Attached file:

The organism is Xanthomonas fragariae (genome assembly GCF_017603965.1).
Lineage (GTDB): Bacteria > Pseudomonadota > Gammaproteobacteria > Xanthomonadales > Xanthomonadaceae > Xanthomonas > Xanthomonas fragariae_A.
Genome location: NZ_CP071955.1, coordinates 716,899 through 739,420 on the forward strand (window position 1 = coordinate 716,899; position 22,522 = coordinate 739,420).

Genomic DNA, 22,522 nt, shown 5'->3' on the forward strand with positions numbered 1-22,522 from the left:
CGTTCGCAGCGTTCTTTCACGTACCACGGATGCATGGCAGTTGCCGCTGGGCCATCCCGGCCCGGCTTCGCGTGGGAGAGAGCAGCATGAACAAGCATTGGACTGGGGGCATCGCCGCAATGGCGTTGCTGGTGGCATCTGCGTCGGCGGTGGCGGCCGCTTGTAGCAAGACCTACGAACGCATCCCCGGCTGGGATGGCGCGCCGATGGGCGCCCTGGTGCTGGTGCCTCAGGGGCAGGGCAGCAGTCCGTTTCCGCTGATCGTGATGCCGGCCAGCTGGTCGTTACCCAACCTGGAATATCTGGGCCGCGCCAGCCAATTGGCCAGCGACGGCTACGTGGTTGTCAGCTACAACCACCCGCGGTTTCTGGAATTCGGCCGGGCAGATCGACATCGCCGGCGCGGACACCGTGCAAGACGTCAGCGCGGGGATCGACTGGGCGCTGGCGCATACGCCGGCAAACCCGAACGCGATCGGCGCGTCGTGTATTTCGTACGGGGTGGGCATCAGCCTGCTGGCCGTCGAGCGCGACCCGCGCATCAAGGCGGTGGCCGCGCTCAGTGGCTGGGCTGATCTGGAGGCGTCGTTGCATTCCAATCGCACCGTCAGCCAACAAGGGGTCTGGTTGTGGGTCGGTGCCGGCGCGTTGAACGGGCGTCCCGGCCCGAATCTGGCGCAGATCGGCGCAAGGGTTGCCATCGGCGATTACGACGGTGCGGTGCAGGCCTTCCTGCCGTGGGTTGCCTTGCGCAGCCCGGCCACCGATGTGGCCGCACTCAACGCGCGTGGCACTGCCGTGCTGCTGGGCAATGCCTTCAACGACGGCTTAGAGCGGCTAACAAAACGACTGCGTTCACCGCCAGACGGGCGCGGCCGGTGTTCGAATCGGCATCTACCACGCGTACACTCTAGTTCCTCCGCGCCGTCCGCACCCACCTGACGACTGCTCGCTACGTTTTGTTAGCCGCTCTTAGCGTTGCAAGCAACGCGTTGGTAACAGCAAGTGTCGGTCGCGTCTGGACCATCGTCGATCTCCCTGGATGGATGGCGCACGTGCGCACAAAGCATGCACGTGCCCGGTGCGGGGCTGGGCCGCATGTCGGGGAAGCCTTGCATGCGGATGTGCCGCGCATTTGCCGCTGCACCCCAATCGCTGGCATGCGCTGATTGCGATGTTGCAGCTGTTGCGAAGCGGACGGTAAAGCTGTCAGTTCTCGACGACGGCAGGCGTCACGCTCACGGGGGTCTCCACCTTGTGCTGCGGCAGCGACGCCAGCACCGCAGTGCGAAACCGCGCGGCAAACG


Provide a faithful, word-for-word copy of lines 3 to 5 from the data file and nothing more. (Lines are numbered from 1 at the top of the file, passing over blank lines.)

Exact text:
Genome location: NZ_CP071955.1, coordinates 716,899 through 739,420 on the forward strand (window position 1 = coordinate 716,899; position 22,522 = coordinate 739,420).

Genomic DNA, 22,522 nt, shown 5'->3' on the forward strand with positions numbered 1-22,522 from the left:
CGTTCGCAGCGTTCTTTCACGTACCACGGATGCATGGCAGTTGCCGCTGGGCCATCCCGGCCCGGCTTCGCGTGGGAGAGAGCAGCATGAACAAGCATTGGACTGGGGGCATCGCCGCAATGGCGTTGCTGGTGGCATCTGCGTCGGCGGTGGCGGCCGCTTGTAGCAAGACCTACGAACGCATCCCCGGCTGGGATGGCGCGCCGATGGGCGCCCTGGTGCTGGTGCCTCAGGGGCAGGGCAGCAGTCCGTTTCCGCTGATCGTGATGCCGGCCAGCTGGTCGTTACCCAACCTGGAATATCTGGGCCGCGCCAGCCAATTGGCCAGCGACGGCTACGTGGTTGTCAGCTACAACCACCCGCGGTTTCTGGAATTCGGCCGGGCAGATCGACATCGCCGGCGCGGACACCGTGCAAGACGTCAGCGCGGGGATCGACTGGGCGCTGGCGCATACGCCGGCAAACCCGAACGCGATCGGCGCGTCGTGTATTTCGTACGGGGTGGGCATCAGCCTGCTGGCCGTCGAGCGCGACCCGCGCATCAAGGCGGTGGCCGCGCTCAGTGGCTGGGCTGATCTGGAGGCGTCGTTGCATTCCAATCGCACCGTCAGCCAACAAGGGGTCTGGTTGTGGGTCGGTGCCGGCGCGTTGAACGGGCGTCCCGGCCCGAATCTGGCGCAGATCGGCGCAAGGGTTGCCATCGGCGATTACGACGGTGCGGTGCAGGCCTTCCTGCCGTGGGTTGCCTTGCGCAGCCCGGCCACCGATGTGGCCGCACTCAACGCGCGTGGCACTGCCGTGCTGCTGGGCAATGCCTTCAACGACGGCTTAGAGCGGCTAACAAAACGACTGCGTTCACCGCCAGACGGGCGCGGCCGGTGTTCGAATCGGCATCTACCACGCGTACACTCTAGTTCCTCCGCGCCGTCCGCACCCACCTGACGACTGCTCGCTACGTTTTGTTAGCCGCTCTTAGCGTTGCAAGCAACGCGTTGGTAACAGCAAGTGTCGGTCGCGTCTGGACCATCGTCGATCTCCCTGGATGGATGGCGCACGTGCGCACAAAGCATGCACGTGCCCGGTGCGGGGCTGGGCCGCATGTCGGGGAAGCCTTGCATGCGGATGTGCCGCGCATTTGCCGCTGCACCCCAATCGCTGGCATGCGCTGATTGCGATGTTGCAGCTGTTGCGAAGCGGACGGTAAAGCTGTCAGTTCTCGACGACGGCAGGCGTCACGCTCACGGGGGTCTCCACCTTGTGCTGCGGCAGCGACGCCAGCACCGCAGTGCGAAACCGCGCGGCAAACG